All the pipes sticking up from the body bit I’m calling 1s. The 1s for all eight legs are all 24 inches long in my version. Between all 1s and 2s (the second leg segment) are all 90° connectors. Okay, the most confusing part is coming up (luckily no part of this is really confusing so, you’re welcome). Each leg is made up of three segments. The two front and two back legs are 1, 2A, and 3A. All of these segments are 24 inches. The middle legs are 1, 2B, and 3B. Segment 1 is still 24″ but 2B and 3B are 36 inches. Got it? Okay, great. I knew you would. Oh, and segment 2 and 3, no matter what length they are, are connected by a 45° connector.
I constructed my middle legs first and attached them to the base to hold it up. I was experimenting with size, so I didn’t know what I needed for the front and back at this point.
You can get a little organicness by rotating the tee connectors ever so slightly to make the middle legs not be perfectly in line with one another. All of the connectors should be at a slight angle outward. You’ll see when you’ve got your legs on.
My suggestion would be to not construct this inside, for obvious reasons. Since I knew I’d want to play with the size and it wouldn’t be just a simple slap it all together thing, and it’s like a billion degrees outside, I did it in my living room. Had a couple other projects going on at the time too, so the place is messier than usual. When I transported it to the garage it fell apart completely (fitting through door frames and the like) and my neighbors heard their fair share of curses that day.
Once outside I propped it up again, being sure to get it up to the same height I had inside (putting the body at about 19 inches off the ground), and I grabbed a pizza hut box cover, cutting out the basic body and pincer shape I wanted.
I got this Charlotte-Perkins-Gilman-yellow ball from Walmart for $2.50. It was nasty and gritty and I could feel myself getting the kid-flu just from looking at it through the bungee chord bin. I had my first awkward exchange with a cashier of the season because of this ball. He asked me about my kids and I of course responded, “Hu? I don’t have any…oh! Yeah, no, that’s a spider butt.” I placed it between the middle and back legs and shoved it almost to the cardboard (not all the way down though) preserving the width between the legs.
The next step is to go crazy with expandable foam–your best friend at Halloween, looking all nasty and organ-y. God, I love it. I used an entire can (you have to use the can in one go, as it will harden in the nozzle) and covered the body, built up the fangs, and secured the connections to the 1s.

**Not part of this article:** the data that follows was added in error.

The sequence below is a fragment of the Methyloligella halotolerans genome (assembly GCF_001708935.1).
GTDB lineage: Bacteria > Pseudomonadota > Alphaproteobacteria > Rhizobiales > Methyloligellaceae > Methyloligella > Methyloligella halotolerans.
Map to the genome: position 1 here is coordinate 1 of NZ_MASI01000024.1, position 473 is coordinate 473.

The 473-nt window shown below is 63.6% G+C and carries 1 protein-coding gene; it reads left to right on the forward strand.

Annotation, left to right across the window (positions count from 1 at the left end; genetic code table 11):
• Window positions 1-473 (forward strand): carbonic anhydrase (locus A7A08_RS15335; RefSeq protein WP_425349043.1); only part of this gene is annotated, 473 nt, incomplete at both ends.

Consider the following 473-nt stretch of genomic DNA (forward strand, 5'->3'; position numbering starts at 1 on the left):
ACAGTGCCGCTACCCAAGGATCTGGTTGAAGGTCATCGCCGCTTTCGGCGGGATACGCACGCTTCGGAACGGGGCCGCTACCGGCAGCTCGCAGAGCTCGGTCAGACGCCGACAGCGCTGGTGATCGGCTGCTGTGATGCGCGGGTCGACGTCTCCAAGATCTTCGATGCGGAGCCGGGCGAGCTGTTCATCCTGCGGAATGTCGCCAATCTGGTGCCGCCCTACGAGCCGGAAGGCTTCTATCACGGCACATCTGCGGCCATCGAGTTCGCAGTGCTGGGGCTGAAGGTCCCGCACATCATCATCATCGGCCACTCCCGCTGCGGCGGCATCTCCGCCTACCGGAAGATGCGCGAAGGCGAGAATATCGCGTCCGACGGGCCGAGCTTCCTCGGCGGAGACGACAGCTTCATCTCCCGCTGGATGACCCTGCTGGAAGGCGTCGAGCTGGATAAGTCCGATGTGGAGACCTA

I used a second can to fill in under the ball/butt (this makes sure it sticks) and to build up around the leg connections and anywhere I wanted it to go. Since my ball is transparent, I could see that I was getting all the crevasses. And it can be super messy because that’s what Halloween is, right?
Finally, I had some crappy black fabric from last year’s dollar-store Halloween binge and tied it off at the connectors for the legs and spread it over the ball/butt. I wanted spidey’s bum to be smoother than the rest of the body, but not super smooth. Adding this netting did nothing for the actual construction though, so it’s not necessary. Anything you want to do to give this dude body should be done now. Because painting’s next.
More tie-on things.
So then basically I spray painted him black. Spray painting PVC is kinda a pain, so I partially sprayed, partially used some old charcoal-grey paint and brushes from last year to do the legs. I liked painting over the netting because it helps it stick to the body and it gives it more depth. You can see some of that sickening yellow peaking through, and I like that too. I considered using these little skulls I had for eyes, doing about six or eight of them on the head, but it didn’t look right. For now I am forgoing eyes, and if I find something I like I’ll add them, but he will most likely stay like that. I went a little bonkers from the spray paint and played around with some metallic grey stuff too for fun. You can’t really tell, but he looks kind of wet which is creepy. He got a layer of clear coat to protect him from the rain too, of course.
And that’s it! Easy peasy, lemon squeezy. He’ll need something to keep him up probably once he’s mounted on the lawn, but I’ll figure that out when the time comes. Skinny Aragog will take up a spot 10′ wide on the lawn or some roof space if you can figure out how to hang him. Now I’ve just got to figure out how to do other projects that require the garage while this jerk takes up all the space. What possessed me to make this dude at the end of August is beyond me.
And that’s the end of that old post. Wow, I actually did a pretty terrible job explaining that…I definitely think I’ll be recreating this guy in the year to come, hopefully a new and improved version of him, and I’ll put up much better directions. Ugh, I just got myself re-pumped for Halloween, but I have to go back to packing…it will be worth it once we move though because we’ll get to pass out candy!